ACT IV, SCENE 5 The same. The French
Enter King John and
||A sudden darkness hath
defac'd the sky,
The winds are crept into their caves for fear,
The leaves move not, the world is hush'd and still,
The birds cease singing, and the wand'ring brooks
Murmur no wonted greeting to their shores;
Silence attends some wonder and expecteth
That heaven should pronounce some prophecy:
Where, or from whom, proceeds this silence, Charles?
||Our men, with open mouths
and staring eyes,
Look on each other, as they did attend
Each other's words, and yet no creature speaks;
A tongue-tied fear hath made a midnight hour,
And speeches sleep through all the waking regions.
||But now the pompous Sun, in
all his pride,
Look'd through his golden coach upon the world,
And, on a sudden, hath he hid himself,
That now the under earth is as a grave,
Dark, deadly, silent, and uncomfortable.
[A clamor of ravens is heard.]
Hark, what a deadly outcry do I hear?
||Here comes my brother
What fearful words are those thy looks presage?
||A flight, a flight!
||Coward, what flight? thou
liest, there needs no flight.
||Awake thy craven powers, and
The substance of that very fear in deed,
Which is so ghastly printed in thy face:
What is the matter?
||A flight of ugly ravens
Do croak and hover o'er our soldiers' heads,
And keep in triangles and corner'd squares,
Right as our forces are embattled;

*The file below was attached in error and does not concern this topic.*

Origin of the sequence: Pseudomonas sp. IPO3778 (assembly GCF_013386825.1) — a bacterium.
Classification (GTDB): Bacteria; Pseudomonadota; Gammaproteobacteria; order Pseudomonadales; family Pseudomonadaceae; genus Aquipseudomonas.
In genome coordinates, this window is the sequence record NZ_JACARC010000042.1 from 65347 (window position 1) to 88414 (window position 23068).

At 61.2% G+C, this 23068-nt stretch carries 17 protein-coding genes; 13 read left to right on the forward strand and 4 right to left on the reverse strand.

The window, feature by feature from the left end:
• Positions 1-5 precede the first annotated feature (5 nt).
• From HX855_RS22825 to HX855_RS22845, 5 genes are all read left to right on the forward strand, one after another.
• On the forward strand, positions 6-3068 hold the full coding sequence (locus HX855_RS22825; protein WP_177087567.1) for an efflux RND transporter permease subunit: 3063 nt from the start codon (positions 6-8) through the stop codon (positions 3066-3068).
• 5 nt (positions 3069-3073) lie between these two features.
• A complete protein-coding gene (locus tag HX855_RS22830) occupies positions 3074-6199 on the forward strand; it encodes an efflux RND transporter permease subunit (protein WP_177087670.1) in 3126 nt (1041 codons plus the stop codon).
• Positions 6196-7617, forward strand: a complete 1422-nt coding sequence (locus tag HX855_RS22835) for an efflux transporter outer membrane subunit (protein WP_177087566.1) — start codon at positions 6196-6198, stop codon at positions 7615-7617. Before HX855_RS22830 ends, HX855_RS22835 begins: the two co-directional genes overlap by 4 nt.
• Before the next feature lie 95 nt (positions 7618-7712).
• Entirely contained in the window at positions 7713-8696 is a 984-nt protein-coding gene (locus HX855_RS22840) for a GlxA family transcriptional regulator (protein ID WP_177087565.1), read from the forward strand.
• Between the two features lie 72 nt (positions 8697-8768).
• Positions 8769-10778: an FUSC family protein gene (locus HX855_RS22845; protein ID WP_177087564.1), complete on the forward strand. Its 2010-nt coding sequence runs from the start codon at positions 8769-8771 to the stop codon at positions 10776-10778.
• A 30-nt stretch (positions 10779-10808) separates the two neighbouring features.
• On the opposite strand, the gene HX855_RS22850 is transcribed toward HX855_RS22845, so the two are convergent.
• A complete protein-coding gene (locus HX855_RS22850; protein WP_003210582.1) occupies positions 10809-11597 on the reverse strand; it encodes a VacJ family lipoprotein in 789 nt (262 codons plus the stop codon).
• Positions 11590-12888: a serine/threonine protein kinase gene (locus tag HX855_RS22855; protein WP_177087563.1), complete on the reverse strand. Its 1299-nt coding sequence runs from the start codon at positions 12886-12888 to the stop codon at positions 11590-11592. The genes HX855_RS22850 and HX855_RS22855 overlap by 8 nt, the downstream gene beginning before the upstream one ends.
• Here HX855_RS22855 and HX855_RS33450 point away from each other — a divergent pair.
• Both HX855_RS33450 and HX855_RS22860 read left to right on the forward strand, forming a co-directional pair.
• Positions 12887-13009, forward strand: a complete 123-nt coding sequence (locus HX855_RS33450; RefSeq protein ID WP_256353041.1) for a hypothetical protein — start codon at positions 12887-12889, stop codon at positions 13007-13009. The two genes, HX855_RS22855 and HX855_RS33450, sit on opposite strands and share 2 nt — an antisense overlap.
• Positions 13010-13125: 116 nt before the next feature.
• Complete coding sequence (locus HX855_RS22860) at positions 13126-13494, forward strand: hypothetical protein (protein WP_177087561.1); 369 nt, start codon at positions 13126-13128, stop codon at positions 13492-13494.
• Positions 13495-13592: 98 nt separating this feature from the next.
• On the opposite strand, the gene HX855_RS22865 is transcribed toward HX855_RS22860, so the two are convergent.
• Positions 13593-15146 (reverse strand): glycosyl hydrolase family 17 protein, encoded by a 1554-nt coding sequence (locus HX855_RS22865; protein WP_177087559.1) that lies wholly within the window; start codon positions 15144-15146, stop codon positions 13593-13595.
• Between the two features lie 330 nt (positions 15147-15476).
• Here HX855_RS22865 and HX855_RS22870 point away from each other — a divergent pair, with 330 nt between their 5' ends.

With their approach there came this sudden fog,
Which now hath hid the airy floor of heaven
And made at noon a night unnatural
Upon the quaking and dismayed world:
In brief, our soldiers have let fall their arms,
And stand like metamorphosed images,
Bloodless and pale, one gazing on another.
||Aye, now I call to mind the
But I must give no entrance to a fear.--
Return, and hearten up these yielding souls:
Tell them, the ravens, seeing them in arms,
So many fair against a famished few,
Come but to dine upon their handy work
And prey upon the carrion that they kill:
For when we see a horse laid down to die,
Although he be not dead, the ravenous birds
Sit watching the departure of his life;
Even so these ravens for the carcasses
Of those poor English, that are mark'd to die,
Hover about, and, if they cry to us,
Tis but for meat that we must kill for them.
Away, and comfort up my soldiers,
And sound the trumpets, and at once dispatch
This little business of a silly fraud.
||[Another noise. Salisbury
brought in by a French Captain.]
||Behold, my liege, this
knight and forty mo',
Of whom the better part are slain and fled,
With all endeavor sought to break our ranks,
And make their way to the encompassed prince:
Dispose of him as please your majesty.
||Go, and the next bough,
soldier, that thou seest,
Disgrace it with his body presently;
For I do hold a tree in France too good
To be the gallows of an English thief.
||My Lord of Normandy, I have
And warrant for my safety through this land.
||Villiers procur'd it for
thee, did he not?
||And it is current; thou
shalt freely pass.
||Aye, freely to the gallows
to be hang'd,
Without denial or impediment --
Away with him.
||I hope your highness will
not so disgrace me,
And dash the virtue of my seal at arms:
He hath my never broken name to shew,